Aim high

Desiring something, setting yourself goals to be reached in the near or not-so-near future, aiming at providing changes in your own situation or in the affairs of your community, your nation, or all mankind—these are natural inclinations. Our wants, goals, and aims may be good or bad, selfish or unselfish—like all human thinking and acting. But most people, whether out of discontent with the present or because of more positive motives, have something they hope to reach or accomplish.

According to Christian Science, man is already the perfect image of God, Spirit. His identity is spiritual, always complete, as changeless as his Father. Man, therefore, has no change to fear and no change to wish for.

To mortal sense, and to human consciousness more or less relying on the false evidence of the material senses, the changeless perfection of spiritual existence is, to say the least, less evident and less easy to understand. Misguided—misguided, that is, by the aggressive suggestions of mortal mind—we don't understand true existence. To mortal sense life seems to be marked by sin and mortality. Through cultivating our God-given spiritual sense, however, we can learn to understand true existence—and we should aim to do so. We owe this effort to God and to our neighbor. We owe it to ourselves. In Science and Health Mrs. Eddy writes: "Man understands spiritual existence in proportion as his treasures of Truth and Love are enlarged. Mortals must gravitate Godward, their affections and aims grow spiritual,—they must near the broader interpretations of being, and gain some proper sense of the infinite,—in order that sin and mortality may be put off." Science and Health, p. 265;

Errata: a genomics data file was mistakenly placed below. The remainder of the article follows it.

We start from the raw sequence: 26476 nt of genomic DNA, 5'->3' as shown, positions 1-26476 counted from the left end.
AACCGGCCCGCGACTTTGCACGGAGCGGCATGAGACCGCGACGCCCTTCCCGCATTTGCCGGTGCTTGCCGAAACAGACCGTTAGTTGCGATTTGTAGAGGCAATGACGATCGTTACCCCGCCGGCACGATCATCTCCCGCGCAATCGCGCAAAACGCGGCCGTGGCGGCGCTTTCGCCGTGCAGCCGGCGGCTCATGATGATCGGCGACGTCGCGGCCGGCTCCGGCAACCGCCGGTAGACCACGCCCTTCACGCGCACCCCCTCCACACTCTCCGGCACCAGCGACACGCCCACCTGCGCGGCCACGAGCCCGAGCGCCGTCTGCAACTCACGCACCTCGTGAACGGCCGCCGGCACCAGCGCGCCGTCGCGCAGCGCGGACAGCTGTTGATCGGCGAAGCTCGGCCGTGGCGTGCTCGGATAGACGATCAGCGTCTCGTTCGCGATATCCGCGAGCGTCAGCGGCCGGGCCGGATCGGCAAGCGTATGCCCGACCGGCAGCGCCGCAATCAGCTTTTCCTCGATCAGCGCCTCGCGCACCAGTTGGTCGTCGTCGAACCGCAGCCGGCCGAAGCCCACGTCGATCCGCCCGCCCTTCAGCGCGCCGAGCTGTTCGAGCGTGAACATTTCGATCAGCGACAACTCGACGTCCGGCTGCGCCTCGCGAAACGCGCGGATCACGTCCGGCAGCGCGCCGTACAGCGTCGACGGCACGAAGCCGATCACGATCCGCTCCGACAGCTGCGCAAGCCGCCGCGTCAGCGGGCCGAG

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On waking
September 25, 1978

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